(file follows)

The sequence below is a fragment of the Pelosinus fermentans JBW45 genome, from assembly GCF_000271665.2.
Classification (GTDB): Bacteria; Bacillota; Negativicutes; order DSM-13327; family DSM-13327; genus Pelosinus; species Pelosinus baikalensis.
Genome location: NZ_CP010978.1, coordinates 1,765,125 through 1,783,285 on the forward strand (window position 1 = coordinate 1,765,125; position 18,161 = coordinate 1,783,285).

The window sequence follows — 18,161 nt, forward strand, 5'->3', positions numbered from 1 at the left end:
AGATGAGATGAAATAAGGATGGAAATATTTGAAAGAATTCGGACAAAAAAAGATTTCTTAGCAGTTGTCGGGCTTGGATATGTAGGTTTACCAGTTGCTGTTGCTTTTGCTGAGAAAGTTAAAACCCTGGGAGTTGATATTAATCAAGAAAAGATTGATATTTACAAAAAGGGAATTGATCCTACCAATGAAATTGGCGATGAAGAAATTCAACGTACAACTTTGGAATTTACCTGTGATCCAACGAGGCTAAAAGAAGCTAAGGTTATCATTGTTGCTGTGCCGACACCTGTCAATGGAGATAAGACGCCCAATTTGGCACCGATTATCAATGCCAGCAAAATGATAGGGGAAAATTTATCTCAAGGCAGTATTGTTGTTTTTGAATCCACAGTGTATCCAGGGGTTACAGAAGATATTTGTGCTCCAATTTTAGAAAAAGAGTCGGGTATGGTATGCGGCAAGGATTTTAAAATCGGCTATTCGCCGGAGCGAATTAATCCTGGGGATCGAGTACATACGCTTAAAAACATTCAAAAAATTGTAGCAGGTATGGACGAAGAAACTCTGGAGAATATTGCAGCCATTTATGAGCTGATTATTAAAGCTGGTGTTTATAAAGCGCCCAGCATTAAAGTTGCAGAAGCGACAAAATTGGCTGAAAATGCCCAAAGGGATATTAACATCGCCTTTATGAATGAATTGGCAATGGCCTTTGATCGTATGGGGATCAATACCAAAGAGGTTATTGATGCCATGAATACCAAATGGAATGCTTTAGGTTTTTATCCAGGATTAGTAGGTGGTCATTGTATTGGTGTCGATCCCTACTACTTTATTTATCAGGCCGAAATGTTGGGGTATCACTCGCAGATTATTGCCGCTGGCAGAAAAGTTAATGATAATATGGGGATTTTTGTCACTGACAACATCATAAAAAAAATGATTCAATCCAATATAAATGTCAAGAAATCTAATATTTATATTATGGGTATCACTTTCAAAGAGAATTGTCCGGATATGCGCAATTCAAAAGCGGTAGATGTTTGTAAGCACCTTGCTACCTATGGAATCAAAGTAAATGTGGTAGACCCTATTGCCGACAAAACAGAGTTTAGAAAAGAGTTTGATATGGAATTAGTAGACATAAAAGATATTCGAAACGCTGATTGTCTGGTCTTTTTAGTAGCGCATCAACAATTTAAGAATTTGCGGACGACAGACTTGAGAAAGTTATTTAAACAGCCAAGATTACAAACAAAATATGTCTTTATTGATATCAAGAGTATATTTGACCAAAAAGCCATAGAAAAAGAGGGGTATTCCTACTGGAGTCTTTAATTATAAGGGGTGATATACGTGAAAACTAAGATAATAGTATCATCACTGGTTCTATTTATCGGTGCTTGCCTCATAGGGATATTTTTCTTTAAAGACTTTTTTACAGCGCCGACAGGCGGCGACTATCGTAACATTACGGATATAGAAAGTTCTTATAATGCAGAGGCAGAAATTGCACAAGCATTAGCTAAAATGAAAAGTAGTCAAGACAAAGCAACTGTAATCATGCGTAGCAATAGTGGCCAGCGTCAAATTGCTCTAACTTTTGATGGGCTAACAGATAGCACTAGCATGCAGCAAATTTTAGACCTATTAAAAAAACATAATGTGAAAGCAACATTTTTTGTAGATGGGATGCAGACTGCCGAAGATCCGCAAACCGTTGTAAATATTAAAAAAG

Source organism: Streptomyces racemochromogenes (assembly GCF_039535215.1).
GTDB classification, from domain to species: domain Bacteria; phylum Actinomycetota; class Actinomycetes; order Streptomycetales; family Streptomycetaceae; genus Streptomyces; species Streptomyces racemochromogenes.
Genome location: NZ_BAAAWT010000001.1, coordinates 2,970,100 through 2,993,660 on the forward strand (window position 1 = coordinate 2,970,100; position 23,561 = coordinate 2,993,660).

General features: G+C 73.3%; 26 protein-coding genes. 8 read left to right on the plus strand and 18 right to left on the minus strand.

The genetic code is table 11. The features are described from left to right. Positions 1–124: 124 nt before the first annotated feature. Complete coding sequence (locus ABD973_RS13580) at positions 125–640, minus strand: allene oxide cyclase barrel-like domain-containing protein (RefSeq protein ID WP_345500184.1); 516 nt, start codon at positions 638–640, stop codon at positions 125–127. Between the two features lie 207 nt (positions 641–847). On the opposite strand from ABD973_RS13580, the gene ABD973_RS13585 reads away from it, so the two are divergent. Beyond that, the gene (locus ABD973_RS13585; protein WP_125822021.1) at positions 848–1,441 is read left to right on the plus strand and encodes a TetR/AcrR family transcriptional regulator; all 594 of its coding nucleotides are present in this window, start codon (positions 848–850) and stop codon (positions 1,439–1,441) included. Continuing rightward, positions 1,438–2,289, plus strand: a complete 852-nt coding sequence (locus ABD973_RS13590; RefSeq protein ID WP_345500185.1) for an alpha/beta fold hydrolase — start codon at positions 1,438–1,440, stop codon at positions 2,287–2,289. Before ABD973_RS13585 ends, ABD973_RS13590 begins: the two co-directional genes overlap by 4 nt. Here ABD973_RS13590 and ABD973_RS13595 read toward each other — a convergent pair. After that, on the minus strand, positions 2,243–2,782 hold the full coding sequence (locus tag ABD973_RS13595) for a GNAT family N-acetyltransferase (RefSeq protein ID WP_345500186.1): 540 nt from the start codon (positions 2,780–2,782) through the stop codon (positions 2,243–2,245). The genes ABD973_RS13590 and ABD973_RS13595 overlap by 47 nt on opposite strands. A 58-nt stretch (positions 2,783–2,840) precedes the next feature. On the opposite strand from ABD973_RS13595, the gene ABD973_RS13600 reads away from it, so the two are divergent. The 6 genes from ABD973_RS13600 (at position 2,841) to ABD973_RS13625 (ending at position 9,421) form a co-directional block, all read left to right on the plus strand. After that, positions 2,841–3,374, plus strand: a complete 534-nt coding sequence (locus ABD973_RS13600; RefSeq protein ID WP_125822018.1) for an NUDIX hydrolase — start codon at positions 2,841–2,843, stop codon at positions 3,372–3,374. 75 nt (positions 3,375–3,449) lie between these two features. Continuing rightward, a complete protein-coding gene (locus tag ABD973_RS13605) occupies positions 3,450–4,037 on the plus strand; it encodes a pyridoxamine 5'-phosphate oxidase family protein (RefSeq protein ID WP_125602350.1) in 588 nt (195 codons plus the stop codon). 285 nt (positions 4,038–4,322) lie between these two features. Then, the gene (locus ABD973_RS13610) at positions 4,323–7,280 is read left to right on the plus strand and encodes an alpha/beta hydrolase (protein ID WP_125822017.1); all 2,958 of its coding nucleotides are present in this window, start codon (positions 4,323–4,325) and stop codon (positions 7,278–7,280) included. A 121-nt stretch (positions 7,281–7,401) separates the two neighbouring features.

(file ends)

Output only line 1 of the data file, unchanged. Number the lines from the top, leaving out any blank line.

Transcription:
The sequence below is a fragment of the Pelosinus fermentans JBW45 genome, from assembly GCF_000271665.2.